An Introduction to Amen House

The next several works by CW that I’m going to be summarizing were all written during his happiest years of work at Amen House, the London Offices of Oxford University Press. I have written before about how important his workplace was to Williams. He made it the center of his life: it was probably more important to him than his family, church, the F.R.C., or his lecturing. This at least was true for the mid-1920s and early -30s: an intensely emotional phase in CW’s life.


Amen House

There were at least five reasons that Amen House was the main focus of CW’s mental and spiritual energy during this decade or so.

First, he found meaning and fulfillment in his work. It was not so much the editing itself (he had to perform many tedious tasks and do a lot of hack-work), as the fact that he spent his office hours among books and bookish people: he had to read an enormous amount of literature and talked books and poetry all day long.

Second, and directly related to that, were the friendships that he cultivated at OUP. He found many like-minded people there and forged deep relationships with them. He was a dynamic force at the center of the social network there, driving people to work, talk, and live to their utmost. He gave each of his friends a title and a role to play, then wrote dramas (“Masques”) that they actually performed in these personas.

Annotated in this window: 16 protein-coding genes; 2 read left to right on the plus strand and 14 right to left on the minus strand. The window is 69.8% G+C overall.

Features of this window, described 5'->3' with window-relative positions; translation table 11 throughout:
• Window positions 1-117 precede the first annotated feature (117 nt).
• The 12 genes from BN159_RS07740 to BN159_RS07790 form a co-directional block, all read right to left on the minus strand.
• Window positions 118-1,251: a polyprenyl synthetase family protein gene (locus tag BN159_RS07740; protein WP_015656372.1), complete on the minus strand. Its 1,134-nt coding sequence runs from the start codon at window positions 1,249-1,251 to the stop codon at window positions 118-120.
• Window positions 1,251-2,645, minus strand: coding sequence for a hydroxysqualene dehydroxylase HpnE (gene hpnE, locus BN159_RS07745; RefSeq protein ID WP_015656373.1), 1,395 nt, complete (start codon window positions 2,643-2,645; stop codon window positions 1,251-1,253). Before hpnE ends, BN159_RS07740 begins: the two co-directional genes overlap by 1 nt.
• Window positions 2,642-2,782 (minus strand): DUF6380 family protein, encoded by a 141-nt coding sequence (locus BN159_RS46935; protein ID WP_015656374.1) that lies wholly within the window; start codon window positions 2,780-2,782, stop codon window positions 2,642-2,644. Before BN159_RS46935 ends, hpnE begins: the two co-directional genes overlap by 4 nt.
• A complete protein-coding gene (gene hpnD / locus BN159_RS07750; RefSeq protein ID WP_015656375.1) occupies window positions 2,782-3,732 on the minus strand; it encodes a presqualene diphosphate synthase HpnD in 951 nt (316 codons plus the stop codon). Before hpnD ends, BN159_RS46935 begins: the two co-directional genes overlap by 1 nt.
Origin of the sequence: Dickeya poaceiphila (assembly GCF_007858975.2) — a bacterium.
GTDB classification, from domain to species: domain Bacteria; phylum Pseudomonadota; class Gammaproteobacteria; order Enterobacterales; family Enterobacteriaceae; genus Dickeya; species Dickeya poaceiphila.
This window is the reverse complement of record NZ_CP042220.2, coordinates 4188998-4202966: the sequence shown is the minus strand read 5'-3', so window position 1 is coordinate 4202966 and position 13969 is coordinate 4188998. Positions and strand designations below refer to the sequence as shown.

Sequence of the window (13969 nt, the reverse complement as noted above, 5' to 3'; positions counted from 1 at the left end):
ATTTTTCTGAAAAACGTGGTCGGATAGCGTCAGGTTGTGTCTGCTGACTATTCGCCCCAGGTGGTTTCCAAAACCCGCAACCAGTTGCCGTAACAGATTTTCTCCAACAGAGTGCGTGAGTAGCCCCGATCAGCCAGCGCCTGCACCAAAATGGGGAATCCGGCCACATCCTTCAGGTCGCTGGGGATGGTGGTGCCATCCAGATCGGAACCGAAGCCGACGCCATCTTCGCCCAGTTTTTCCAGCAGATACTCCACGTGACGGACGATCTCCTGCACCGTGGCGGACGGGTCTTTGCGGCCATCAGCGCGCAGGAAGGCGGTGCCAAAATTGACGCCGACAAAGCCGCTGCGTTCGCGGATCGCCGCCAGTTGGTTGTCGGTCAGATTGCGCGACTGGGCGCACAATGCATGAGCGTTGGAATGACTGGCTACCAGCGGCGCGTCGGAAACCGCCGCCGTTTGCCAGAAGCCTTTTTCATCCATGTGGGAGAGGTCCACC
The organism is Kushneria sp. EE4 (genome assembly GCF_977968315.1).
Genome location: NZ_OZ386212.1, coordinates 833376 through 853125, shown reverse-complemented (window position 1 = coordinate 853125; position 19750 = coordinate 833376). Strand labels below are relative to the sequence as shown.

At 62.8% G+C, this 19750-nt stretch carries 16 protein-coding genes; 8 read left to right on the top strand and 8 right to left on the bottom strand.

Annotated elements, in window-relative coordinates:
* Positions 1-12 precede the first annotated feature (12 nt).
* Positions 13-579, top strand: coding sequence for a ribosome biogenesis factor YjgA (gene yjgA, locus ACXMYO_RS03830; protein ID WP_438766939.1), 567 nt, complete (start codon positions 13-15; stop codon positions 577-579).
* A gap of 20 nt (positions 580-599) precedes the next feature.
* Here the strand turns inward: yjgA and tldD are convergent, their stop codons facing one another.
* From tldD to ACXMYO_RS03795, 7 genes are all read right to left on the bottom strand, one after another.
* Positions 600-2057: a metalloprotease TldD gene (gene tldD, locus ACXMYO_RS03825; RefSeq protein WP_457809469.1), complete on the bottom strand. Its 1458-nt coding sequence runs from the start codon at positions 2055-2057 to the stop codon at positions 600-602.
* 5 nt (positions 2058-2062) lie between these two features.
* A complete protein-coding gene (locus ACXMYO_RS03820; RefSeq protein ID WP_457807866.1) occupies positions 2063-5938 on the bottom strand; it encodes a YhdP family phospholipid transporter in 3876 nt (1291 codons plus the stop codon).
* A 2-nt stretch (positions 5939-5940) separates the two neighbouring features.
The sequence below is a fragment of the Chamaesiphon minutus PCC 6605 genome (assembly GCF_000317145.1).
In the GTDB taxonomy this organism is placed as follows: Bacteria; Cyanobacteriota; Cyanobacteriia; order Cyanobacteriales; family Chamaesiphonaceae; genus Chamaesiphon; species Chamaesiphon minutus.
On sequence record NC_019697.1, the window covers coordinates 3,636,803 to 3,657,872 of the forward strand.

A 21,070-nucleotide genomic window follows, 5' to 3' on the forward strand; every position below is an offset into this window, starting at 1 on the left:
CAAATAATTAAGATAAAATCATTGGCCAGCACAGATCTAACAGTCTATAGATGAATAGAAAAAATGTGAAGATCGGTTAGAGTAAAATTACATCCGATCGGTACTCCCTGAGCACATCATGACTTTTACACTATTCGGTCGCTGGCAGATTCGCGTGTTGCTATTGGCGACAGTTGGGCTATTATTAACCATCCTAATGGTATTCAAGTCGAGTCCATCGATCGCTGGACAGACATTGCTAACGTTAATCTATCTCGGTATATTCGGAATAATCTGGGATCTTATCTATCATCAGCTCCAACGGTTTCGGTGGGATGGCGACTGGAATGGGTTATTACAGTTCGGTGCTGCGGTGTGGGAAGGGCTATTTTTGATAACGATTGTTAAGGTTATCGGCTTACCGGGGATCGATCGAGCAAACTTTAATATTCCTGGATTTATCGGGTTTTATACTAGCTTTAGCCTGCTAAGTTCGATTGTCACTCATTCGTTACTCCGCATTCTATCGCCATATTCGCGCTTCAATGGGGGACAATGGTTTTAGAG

amen_house library

The Library at Amen House

Third, he was allowed to write his own creative stuff during business hours, and churned out his poetry, fiction, biographies, book reviews, and other pieces in odd hours at his desk. He used the library at Amen House for his own person research as well as for looking up facts necessary in his editorial capacity.

Fourth, he loved order, hierarchy, organization, and interaction. He found all of these at the Press, in a kind of glorious chaos superimposed over an underlying order. He loved his boss, Sir Humphrey Milford, and seems to have simultaneously submitted himself graciously to that man’s orders and also rather twisted the whole Firm around his little finger, shaping them to his personality and will.

Fifth, Phyllis Jones. I have already written about CW’s relationship with Phyllis briefly (in this post about his life) and will do so again. For now, just remember that he fell in love with Phyllis soon after her arrival at the Press in 1924 and continued to adore her to some extent for the rest of his life.

Now, in order to understand the works that CW wrote during this time period, you need to know a little bit about his co-workers, the names he made up for them, and the ways he fitted them into his personal mythology. Therefore, this post serves as an introduction to the following texts, to be summarized over the next few weeks: